The other day picked up some small bottles of Matte and Gloss Mod Podge (https://plaidonline.com/mod-podge/brand/home.htm). While searching on the internet for ideas on what to use it for, I came across multiple You-Tube videos using Mod Podge type items to transfer images to wood surfaces. Hmmmm - how about onto 3D printed surfaces...
Not knowing if there was a difference between Gloss and Matte Mod Podge in performance, I decided to test both. First I created a test bed for using both types of Mod Podge I purchased as well as identifying color and black & white. In the videos, they used laser printed images. So I picked 4 images, 2 color and 2 black & white, sized them to be 1.5" x 1.5", laid them out according to the test bed, and printed - made sure to mirror or flip the image before printing in the print set up. (see attached image of plate with images already transfered on it)
Following the same instructions on the videos, I smeared Mod Podge onto the test bed but aligned everything according to the column identifying the type of Mod Podge being used. Then I took the laser printed image and placed it image face down onto the Mod Podge and pressed it down, squeegeeing out any bubbles. The surface has to be smooth and relatively flat - cylindrical counts as flat but spherical does not. The test bed with the images were left to sit for over 24 hrs.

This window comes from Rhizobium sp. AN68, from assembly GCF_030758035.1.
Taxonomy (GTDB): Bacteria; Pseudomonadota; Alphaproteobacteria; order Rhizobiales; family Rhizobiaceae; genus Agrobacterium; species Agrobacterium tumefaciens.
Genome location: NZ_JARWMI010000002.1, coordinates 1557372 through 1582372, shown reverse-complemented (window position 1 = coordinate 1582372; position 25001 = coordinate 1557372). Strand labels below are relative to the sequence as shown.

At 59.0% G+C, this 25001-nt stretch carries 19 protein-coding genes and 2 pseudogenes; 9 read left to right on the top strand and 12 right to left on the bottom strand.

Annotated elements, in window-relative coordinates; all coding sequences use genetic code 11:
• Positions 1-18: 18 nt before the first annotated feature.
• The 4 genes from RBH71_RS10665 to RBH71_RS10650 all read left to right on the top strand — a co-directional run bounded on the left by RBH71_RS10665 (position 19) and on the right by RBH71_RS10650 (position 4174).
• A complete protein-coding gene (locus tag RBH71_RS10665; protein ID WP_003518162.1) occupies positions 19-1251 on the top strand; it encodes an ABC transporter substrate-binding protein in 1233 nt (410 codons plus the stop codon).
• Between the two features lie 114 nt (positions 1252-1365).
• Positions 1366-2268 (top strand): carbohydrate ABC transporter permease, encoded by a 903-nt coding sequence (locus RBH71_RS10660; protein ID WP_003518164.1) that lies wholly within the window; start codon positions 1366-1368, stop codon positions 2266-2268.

The next day, using water, I gently rubbed at the wet paper. Carefully and lightly I kept rubbing until all the paper was gone. Then I let the test plate sit to dry. About 1 hour later, there as a milky film still on the transferred images. So I repeated the steps of carefully and lightly rubbing at the surface with wet fingers until the surface felt paper free. Again, waited until it dried. Repeated this 2 more times before I was sure that all paper had been rubbed away and only the image was left behind.
In the videos they say to clear coat the images with either more mod podge, clear coat, varnish, etc. I opted not do anything with this experiment and will see how durable it is long term.
As for Glossy vs. Matte? I could not really tell a difference. Some of my friends said they thought the glossy had better light/dark contrast.
I repeated this experiment but instead of using laser printed images, used ink jet printed images and that completely failed.
The implementation is limited by ones imagination. I am thinking intricate details that can be printed and added in small areas on print surfaces.